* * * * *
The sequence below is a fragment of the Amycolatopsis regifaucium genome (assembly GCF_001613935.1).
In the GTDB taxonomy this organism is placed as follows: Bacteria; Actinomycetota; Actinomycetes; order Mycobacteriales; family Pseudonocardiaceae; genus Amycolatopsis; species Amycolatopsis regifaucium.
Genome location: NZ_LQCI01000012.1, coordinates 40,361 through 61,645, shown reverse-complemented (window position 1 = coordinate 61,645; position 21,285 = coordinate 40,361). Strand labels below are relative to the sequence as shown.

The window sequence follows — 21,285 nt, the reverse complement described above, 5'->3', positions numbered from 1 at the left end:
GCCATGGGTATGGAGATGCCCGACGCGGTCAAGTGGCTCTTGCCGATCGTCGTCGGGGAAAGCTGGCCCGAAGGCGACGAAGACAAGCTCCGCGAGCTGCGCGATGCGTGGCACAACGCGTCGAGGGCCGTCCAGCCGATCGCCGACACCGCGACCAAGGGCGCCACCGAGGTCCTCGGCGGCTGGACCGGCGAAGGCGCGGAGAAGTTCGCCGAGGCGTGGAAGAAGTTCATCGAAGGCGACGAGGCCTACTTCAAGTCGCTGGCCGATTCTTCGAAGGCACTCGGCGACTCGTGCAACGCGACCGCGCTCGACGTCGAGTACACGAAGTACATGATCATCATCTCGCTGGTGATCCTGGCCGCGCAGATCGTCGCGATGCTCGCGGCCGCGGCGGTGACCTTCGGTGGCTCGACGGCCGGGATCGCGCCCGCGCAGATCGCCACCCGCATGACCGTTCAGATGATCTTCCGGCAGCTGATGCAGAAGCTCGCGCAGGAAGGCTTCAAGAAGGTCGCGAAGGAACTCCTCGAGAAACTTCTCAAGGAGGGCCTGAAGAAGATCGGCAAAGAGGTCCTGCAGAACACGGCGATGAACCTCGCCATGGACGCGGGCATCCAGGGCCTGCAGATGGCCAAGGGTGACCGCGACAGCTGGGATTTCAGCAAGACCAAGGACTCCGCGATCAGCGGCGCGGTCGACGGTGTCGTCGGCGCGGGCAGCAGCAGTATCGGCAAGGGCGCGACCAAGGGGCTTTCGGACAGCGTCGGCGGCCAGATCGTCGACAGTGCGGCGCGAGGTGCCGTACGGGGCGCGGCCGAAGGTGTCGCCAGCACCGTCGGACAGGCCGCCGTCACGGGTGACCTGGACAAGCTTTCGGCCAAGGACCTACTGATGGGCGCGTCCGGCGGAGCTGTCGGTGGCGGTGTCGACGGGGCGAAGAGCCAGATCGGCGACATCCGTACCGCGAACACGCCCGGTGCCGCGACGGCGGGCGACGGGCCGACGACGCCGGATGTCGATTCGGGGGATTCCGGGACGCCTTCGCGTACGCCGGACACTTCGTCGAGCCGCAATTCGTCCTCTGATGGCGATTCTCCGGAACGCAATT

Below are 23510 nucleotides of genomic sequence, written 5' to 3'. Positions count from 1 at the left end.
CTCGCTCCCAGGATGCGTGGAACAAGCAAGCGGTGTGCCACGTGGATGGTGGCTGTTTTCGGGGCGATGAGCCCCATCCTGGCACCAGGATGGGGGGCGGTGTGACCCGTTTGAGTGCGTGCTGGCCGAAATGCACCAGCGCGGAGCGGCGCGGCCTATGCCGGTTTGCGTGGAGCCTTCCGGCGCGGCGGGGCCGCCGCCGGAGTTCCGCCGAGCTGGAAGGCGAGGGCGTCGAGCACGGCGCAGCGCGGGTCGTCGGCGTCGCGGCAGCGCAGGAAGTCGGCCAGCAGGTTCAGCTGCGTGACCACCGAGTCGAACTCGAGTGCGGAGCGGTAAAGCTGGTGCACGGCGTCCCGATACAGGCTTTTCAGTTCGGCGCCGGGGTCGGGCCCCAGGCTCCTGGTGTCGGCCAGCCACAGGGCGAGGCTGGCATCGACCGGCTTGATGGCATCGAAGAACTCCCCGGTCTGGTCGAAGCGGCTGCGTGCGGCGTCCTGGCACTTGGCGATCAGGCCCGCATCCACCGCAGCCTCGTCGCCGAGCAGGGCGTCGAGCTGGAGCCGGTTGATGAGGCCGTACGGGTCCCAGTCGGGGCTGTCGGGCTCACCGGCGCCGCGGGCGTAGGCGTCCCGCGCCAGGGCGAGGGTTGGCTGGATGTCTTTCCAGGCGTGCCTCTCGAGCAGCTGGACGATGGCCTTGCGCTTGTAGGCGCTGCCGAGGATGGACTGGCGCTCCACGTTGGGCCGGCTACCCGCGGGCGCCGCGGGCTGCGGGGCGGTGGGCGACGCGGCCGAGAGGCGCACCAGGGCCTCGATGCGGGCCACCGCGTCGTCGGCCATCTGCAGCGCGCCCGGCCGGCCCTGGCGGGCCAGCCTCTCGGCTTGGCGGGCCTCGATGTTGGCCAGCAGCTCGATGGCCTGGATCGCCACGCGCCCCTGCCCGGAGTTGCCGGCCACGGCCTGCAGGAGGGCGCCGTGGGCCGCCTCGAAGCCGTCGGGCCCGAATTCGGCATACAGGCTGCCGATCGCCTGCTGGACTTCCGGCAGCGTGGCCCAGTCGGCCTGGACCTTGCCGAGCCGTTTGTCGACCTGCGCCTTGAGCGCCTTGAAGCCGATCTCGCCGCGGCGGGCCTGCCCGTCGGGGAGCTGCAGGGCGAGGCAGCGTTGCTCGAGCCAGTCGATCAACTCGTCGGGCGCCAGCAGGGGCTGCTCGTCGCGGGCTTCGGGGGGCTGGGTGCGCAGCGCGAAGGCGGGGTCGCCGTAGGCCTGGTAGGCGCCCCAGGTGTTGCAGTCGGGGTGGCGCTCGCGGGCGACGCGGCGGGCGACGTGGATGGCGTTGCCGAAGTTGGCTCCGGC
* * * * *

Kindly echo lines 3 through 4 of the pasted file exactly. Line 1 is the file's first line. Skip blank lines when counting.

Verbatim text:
Genome location: NZ_LQCI01000012.1, coordinates 40,361 through 61,645, shown reverse-complemented (window position 1 = coordinate 61,645; position 21,285 = coordinate 40,361). Strand labels below are relative to the sequence as shown.

The window sequence follows — 21,285 nt, the reverse complement described above, 5'->3', positions numbered from 1 at the left end: